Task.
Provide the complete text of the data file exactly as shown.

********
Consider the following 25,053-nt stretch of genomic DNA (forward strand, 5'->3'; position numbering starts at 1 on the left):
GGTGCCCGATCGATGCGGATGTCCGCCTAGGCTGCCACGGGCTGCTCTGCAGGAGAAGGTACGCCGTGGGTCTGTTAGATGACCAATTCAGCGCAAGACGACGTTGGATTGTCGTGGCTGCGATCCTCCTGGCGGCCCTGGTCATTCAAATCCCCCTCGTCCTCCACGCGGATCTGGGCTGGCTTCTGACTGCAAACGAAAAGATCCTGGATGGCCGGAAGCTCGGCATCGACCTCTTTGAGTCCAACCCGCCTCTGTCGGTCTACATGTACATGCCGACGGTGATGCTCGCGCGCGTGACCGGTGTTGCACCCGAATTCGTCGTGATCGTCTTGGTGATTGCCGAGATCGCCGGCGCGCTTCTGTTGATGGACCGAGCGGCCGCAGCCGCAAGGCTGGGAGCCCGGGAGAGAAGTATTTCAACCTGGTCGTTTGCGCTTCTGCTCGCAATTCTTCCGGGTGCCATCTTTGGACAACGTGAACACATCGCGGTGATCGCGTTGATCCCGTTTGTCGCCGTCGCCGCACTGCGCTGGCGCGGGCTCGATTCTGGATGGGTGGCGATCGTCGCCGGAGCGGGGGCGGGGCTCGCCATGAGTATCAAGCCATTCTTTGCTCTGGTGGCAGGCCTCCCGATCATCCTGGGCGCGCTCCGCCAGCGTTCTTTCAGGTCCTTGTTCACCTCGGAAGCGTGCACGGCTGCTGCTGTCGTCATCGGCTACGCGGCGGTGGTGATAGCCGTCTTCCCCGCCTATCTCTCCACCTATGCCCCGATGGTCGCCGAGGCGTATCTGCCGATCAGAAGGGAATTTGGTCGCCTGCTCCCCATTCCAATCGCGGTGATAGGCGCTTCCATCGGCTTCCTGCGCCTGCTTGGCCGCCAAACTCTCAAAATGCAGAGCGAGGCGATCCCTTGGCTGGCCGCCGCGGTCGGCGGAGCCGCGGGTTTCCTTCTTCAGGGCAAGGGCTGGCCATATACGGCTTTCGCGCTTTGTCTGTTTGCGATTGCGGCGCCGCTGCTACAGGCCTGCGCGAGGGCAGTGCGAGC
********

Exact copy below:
Consider the following 25,053-nt stretch of genomic DNA (forward strand, 5'->3'; position numbering starts at 1 on the left):
GGTGCCCGATCGATGCGGATGTCCGCCTAGGCTGCCACGGGCTGCTCTGCAGGAGAAGGTACGCCGTGGGTCTGTTAGATGACCAATTCAGCGCAAGACGACGTTGGATTGTCGTGGCTGCGATCCTCCTGGCGGCCCTGGTCATTCAAATCCCCCTCGTCCTCCACGCGGATCTGGGCTGGCTTCTGACTGCAAACGAAAAGATCCTGGATGGCCGGAAGCTCGGCATCGACCTCTTTGAGTCCAACCCGCCTCTGTCGGTCTACATGTACATGCCGACGGTGATGCTCGCGCGCGTGACCGGTGTTGCACCCGAATTCGTCGTGATCGTCTTGGTGATTGCCGAGATCGCCGGCGCGCTTCTGTTGATGGACCGAGCGGCCGCAGCCGCAAGGCTGGGAGCCCGGGAGAGAAGTATTTCAACCTGGTCGTTTGCGCTTCTGCTCGCAATTCTTCCGGGTGCCATCTTTGGACAACGTGAACACATCGCGGTGATCGCGTTGATCCCGTTTGTCGCCGTCGCCGCACTGCGCTGGCGCGGGCTCGATTCTGGATGGGTGGCGATCGTCGCCGGAGCGGGGGCGGGGCTCGCCATGAGTATCAAGCCATTCTTTGCTCTGGTGGCAGGCCTCCCGATCATCCTGGGCGCGCTCCGCCAGCGTTCTTTCAGGTCCTTGTTCACCTCGGAAGCGTGCACGGCTGCTGCTGTCGTCATCGGCTACGCGGCGGTGGTGATAGCCGTCTTCCCCGCCTATCTCTCCACCTATGCCCCGATGGTCGCCGAGGCGTATCTGCCGATCAGAAGGGAATTTGGTCGCCTGCTCCCCATTCCAATCGCGGTGATAGGCGCTTCCATCGGCTTCCTGCGCCTGCTTGGCCGCCAAACTCTCAAAATGCAGAGCGAGGCGATCCCTTGGCTGGCCGCCGCGGTCGGCGGAGCCGCGGGTTTCCTTCTTCAGGGCAAGGGCTGGCCATATACGGCTTTCGCGCTTTGTCTGTTTGCGATTGCGGCGCCGCTGCTACAGGCCTGCGCGAGGGCAGTGCGAGC